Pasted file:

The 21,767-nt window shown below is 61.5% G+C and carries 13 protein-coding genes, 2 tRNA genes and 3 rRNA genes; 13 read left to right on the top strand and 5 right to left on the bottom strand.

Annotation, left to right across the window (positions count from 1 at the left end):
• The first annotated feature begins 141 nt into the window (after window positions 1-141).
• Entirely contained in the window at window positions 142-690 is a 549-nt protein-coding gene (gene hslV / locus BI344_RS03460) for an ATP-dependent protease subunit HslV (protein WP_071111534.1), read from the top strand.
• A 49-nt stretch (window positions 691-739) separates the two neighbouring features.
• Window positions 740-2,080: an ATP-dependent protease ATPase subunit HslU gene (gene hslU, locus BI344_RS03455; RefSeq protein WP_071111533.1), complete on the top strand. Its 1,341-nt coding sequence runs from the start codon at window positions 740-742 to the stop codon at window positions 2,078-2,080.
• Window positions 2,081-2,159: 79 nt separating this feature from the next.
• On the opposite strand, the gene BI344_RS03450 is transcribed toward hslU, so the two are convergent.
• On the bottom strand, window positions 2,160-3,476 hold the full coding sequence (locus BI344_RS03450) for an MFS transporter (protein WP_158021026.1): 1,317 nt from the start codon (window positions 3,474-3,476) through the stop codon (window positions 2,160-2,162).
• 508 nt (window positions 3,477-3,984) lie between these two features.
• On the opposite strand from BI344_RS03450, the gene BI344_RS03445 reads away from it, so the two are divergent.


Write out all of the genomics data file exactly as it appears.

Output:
The 21,767-nt window shown below is 61.5% G+C and carries 13 protein-coding genes, 2 tRNA genes and 3 rRNA genes; 13 read left to right on the top strand and 5 right to left on the bottom strand.

Annotation, left to right across the window (positions count from 1 at the left end):
• The first annotated feature begins 141 nt into the window (after window positions 1-141).
• Entirely contained in the window at window positions 142-690 is a 549-nt protein-coding gene (gene hslV / locus BI344_RS03460) for an ATP-dependent protease subunit HslV (protein WP_071111534.1), read from the top strand.
• A 49-nt stretch (window positions 691-739) separates the two neighbouring features.
• Window positions 740-2,080: an ATP-dependent protease ATPase subunit HslU gene (gene hslU, locus BI344_RS03455; RefSeq protein WP_071111533.1), complete on the top strand. Its 1,341-nt coding sequence runs from the start codon at window positions 740-742 to the stop codon at window positions 2,078-2,080.
• Window positions 2,081-2,159: 79 nt separating this feature from the next.
• On the opposite strand, the gene BI344_RS03450 is transcribed toward hslU, so the two are convergent.
• On the bottom strand, window positions 2,160-3,476 hold the full coding sequence (locus BI344_RS03450) for an MFS transporter (protein WP_158021026.1): 1,317 nt from the start codon (window positions 3,474-3,476) through the stop codon (window positions 2,160-2,162).
• 508 nt (window positions 3,477-3,984) lie between these two features.
• On the opposite strand from BI344_RS03450, the gene BI344_RS03445 reads away from it, so the two are divergent.